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All the time I thought the Default Domain Policy overwrites other policies as it is the most important. I also known that having 2 Password GPO is not correct. The way to have different policies is to use faine-grained password policy.

Today at my company I noticed that in our domain I have Password policy in Default Domain Policy with specified length and maximum password age 90 days). To the other OU, which contains only FTP servers, I have another policy with different password complexity and maximum password age 0 days).

I checked which policy wins using gpresult and FTP server shows that Default Domain Policy does not wins.

I cannot test it. Which polisy is really applied to those FTP servers? I was reading all the time, that it must be just one policy for whole domain. Maybe it was just good practice, but such policy normally works? I am really confused.

BTW. Default Domain Policy has also different User Rights Assigment and it is also not forced to other servers, where the habe another policies with User Rights Assigment used.

Thanks, Sus

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Password policy settings apply to the computer's local security database (Security Account Manager). On Domain Controllers that database is the Active Directory database. On member computers that is the local security database of the member computers. Therefore the password policy settings defined in the Default Domain Policy GPO will by default apply to Active Directory user accounts and to local user accounts on member computers.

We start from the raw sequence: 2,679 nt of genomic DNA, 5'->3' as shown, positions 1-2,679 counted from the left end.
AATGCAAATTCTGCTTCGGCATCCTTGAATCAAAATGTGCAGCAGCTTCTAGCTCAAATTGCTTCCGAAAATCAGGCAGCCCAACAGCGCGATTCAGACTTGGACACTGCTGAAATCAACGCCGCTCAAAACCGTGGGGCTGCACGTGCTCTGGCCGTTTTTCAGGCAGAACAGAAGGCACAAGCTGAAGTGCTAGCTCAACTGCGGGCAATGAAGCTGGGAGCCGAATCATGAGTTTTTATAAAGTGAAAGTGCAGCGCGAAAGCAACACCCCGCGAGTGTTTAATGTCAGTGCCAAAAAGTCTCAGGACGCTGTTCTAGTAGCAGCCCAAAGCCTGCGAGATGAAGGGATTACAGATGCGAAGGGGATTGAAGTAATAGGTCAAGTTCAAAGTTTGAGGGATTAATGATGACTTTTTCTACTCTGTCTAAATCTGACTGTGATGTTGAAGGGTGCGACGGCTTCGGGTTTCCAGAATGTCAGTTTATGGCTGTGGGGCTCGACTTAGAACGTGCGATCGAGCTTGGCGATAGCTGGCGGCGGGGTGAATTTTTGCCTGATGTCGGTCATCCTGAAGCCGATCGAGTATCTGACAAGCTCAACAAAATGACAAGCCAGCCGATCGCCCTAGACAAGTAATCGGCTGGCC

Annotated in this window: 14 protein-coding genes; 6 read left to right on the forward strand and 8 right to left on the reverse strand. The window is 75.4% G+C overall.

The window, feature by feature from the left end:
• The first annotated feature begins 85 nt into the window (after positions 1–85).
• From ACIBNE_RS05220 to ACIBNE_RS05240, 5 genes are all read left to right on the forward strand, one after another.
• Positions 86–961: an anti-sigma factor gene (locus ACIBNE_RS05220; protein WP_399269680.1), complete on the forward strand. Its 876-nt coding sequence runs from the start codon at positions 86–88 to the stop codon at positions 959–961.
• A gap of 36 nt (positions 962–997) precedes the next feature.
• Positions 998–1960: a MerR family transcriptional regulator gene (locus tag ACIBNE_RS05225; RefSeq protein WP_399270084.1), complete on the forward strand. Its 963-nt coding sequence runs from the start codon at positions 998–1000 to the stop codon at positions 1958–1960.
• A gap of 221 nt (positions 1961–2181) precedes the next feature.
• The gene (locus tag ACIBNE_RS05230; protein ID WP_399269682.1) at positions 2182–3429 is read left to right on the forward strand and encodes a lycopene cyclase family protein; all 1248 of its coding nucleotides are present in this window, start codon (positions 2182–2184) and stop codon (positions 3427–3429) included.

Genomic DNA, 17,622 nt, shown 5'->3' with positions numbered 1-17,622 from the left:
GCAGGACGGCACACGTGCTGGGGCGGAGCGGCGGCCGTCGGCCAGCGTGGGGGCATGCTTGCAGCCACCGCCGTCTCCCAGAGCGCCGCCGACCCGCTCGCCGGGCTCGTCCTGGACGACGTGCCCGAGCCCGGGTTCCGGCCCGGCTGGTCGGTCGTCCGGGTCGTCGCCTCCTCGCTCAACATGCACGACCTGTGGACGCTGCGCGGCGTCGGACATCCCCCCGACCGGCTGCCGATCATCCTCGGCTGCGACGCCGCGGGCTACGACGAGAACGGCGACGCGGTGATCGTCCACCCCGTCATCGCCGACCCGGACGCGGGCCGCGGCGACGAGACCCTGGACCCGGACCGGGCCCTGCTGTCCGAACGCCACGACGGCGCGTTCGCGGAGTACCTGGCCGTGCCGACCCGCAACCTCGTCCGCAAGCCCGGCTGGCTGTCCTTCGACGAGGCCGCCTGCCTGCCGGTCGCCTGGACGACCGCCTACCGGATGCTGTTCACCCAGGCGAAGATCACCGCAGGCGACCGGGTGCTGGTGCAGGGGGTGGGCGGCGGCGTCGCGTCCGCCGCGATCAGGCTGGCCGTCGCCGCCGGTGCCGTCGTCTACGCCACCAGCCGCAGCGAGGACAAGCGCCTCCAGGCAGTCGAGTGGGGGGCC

When you apply a GPO with different password policy settings to computer accounts in the domain as you have with your password GPO linked to your ftp servers OU, you are applying those password policy settings to the local security database of the ftp servers, meaning these password settings will apply to users in the local security database of those servers and will affect the local user accounts on the ftp servers.

You see your GPO as the winning GPO because it is in fact being applied to those servers, but again, it applies to the local security database of those servers and affects only local user accounts on those servers. It does not affect domain user accounts.

When you read "There can only be one password policy in the domain", what you should read is "There can only be one password policy in the domain for domain user accounts". You can apply different password policy settings to member computers, but those settings will only affect the local user accounts on those computers.

Note that this answer doesn't address FGPP. In your scenario, this answer addresses your question and your concern.

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FGPP has precedence over Default Domain Policy.

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Thanks. That answers on my question. We do not have FGPP. This question was about those specific password setting in both policies.

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